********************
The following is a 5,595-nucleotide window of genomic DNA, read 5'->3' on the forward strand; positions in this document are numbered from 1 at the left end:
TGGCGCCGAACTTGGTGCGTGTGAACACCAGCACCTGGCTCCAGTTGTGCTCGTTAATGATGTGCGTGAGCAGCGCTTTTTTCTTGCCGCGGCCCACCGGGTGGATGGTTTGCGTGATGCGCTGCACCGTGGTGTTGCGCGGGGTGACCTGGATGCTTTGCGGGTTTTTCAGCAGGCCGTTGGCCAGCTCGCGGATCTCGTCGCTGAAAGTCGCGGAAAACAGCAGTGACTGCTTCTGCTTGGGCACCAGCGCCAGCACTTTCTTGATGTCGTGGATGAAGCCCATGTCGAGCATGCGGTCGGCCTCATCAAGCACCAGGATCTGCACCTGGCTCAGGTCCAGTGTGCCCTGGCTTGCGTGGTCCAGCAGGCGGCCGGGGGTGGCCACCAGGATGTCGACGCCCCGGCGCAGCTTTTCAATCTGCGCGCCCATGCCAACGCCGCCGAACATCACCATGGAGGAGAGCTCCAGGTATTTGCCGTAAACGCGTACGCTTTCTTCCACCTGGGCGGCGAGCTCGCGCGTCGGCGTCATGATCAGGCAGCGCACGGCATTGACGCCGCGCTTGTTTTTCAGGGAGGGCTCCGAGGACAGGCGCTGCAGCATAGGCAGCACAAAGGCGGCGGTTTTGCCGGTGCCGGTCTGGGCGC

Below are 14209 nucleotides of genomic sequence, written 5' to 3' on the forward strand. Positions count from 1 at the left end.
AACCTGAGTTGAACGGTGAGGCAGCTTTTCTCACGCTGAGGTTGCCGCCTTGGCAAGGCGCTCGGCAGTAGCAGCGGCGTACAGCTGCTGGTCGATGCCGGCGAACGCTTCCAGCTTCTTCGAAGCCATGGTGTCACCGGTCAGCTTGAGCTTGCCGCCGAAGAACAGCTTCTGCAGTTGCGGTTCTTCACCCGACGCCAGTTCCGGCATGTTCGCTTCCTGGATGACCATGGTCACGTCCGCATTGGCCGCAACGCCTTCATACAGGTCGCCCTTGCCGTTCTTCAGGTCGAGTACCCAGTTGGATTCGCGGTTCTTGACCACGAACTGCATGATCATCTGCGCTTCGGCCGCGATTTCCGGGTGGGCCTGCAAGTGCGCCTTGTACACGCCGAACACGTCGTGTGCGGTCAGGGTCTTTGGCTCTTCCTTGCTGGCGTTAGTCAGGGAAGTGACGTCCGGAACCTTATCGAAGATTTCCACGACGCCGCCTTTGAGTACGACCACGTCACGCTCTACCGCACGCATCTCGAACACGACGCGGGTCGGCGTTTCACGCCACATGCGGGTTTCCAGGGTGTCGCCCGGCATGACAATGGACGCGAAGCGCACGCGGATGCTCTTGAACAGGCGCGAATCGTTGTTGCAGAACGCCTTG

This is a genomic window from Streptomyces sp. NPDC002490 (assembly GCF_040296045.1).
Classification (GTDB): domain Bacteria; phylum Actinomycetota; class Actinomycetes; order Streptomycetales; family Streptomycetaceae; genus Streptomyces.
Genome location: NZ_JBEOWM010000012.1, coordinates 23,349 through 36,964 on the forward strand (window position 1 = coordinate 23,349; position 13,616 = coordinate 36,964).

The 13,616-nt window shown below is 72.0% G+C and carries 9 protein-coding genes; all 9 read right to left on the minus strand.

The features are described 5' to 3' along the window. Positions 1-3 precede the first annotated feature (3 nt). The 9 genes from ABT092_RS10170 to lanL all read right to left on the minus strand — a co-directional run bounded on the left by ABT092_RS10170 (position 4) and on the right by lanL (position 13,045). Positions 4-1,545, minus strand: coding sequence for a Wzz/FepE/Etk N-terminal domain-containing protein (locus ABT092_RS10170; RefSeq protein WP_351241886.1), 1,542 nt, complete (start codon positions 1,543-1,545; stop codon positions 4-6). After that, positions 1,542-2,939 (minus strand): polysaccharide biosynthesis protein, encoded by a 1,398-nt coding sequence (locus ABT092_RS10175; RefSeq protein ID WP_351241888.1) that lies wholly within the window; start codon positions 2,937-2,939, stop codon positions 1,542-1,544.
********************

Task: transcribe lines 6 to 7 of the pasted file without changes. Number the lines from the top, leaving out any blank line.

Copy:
Classification (GTDB): domain Bacteria; phylum Actinomycetota; class Actinomycetes; order Streptomycetales; family Streptomycetaceae; genus Streptomyces.
Genome location: NZ_JBEOWM010000012.1, coordinates 23,349 through 36,964 on the forward strand (window position 1 = coordinate 23,349; position 13,616 = coordinate 36,964).